Bill had been signing the leather-bound book of remembrance at Arromanches D-Day Museum when he spotted Clifford’s handwritten entry directly above his.

“I couldn’t believe my eyes when I saw his name and a mention of the Essex Yeomanry in the book, but there it was in black and white. I’d been given a commemorative medal by the Mayor of Arromanches so asked her just when Mr. Baker had been into the museum that day. When she said only twenty minutes before and that his coach to Port Talbot was now boarding in the car park, I decided that I had to take the chance to catch him.

“The lady mayor ran off and thankfully managed to halt his coach before it left,” he continues. “After 67 years we were face to face again so you can imagine just how emotional that was. We had a chat about D-Day and the events that happened such a long time ago. The memories of it all are still very clear in my mind.

“I never imagined that we’d see each other after all that time, let alone in a place so close to where we were last together. After I’d said my goodbyes and boarded the coach again everyone onboard broke into a roar of cheers and applause. It made my trip that bit more special.”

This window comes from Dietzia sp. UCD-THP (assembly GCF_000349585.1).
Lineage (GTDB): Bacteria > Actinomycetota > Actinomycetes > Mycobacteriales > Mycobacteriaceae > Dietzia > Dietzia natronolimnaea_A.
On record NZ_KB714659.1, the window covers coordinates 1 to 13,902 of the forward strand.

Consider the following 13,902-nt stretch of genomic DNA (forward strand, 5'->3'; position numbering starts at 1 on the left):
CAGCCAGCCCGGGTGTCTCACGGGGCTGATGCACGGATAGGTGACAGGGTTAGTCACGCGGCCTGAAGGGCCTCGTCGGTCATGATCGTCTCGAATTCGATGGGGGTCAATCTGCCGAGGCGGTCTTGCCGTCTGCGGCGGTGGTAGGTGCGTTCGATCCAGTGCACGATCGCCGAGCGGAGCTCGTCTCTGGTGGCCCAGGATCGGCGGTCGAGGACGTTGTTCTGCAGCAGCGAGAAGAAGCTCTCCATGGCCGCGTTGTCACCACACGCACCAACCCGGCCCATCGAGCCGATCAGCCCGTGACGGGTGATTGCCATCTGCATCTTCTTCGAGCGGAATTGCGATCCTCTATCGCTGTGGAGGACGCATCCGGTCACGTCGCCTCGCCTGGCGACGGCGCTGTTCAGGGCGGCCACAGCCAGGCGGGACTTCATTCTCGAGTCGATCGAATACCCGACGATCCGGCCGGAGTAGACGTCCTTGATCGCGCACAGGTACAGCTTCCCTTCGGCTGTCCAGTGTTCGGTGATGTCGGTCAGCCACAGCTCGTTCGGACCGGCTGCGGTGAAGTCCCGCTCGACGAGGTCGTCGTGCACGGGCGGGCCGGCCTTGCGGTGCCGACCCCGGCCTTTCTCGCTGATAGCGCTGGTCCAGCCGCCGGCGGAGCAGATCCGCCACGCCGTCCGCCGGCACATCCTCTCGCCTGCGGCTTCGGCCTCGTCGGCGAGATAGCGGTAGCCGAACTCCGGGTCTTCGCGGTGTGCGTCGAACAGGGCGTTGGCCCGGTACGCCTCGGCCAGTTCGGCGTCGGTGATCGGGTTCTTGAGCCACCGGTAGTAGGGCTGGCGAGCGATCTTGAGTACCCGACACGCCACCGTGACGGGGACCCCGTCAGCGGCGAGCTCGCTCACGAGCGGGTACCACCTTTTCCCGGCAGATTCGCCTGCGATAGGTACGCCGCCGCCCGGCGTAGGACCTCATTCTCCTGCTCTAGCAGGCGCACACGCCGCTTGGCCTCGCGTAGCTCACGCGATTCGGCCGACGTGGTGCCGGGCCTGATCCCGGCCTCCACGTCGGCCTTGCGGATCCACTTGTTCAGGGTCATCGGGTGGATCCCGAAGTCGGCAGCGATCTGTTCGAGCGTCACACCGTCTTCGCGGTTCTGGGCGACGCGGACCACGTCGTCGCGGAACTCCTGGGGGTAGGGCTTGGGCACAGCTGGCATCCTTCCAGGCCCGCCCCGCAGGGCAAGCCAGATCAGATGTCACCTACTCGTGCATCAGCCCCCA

After recovering from his war wounds back on home soil, Bill rejoined the Essex Yeomanry in France. He fought on with them through Belgium, the Netherlands and into Germany.

Surviving countless skirmishes with the enemy and some of the coldest winter weather on record, Bill was finally demobbed in December 1946 and in later years enjoyed a successful career in the motor industry which allowed him to travel across the world once again.



The Troop Surrenders by Big Lottery Fund
June 24, 2011, 11:23 am
Filed under: Army, D-Day, France, Normandy | Tags: , , ,

One Normandy veteran, Eric Goldrein from Liverpool, recalls taking singlehandedly the surrender of a German troop, part of a fierce enemy resistance force against the allied invasion.     

Eric volunteered for service in 1939 aged 18 years old. However, he was due to take his place at Cambridge University so the Recruitment Board advised him to go off to University for two years and then join up later. But after 1940 when things started going badly, Eric decided to join the OCTU – Officer Cadet Training Unit.

Joining the 11th Armoured Division Anti-Tank Regiment, Eric spent months in landing practices and manoeuvres across the Yorkshire moors.

Eric recalls:

“We had been training for so long, I certainly had a sense this was a momentous historical event in the making. The main body of my Division went on the first day, although I didn’t get there until D-Day + 4, landing on Gold Beach in King Sector. I walked down the ramp of the LTC. The immediate danger on the beach itself had passed, but all around were the sounds of shellfire and mortars.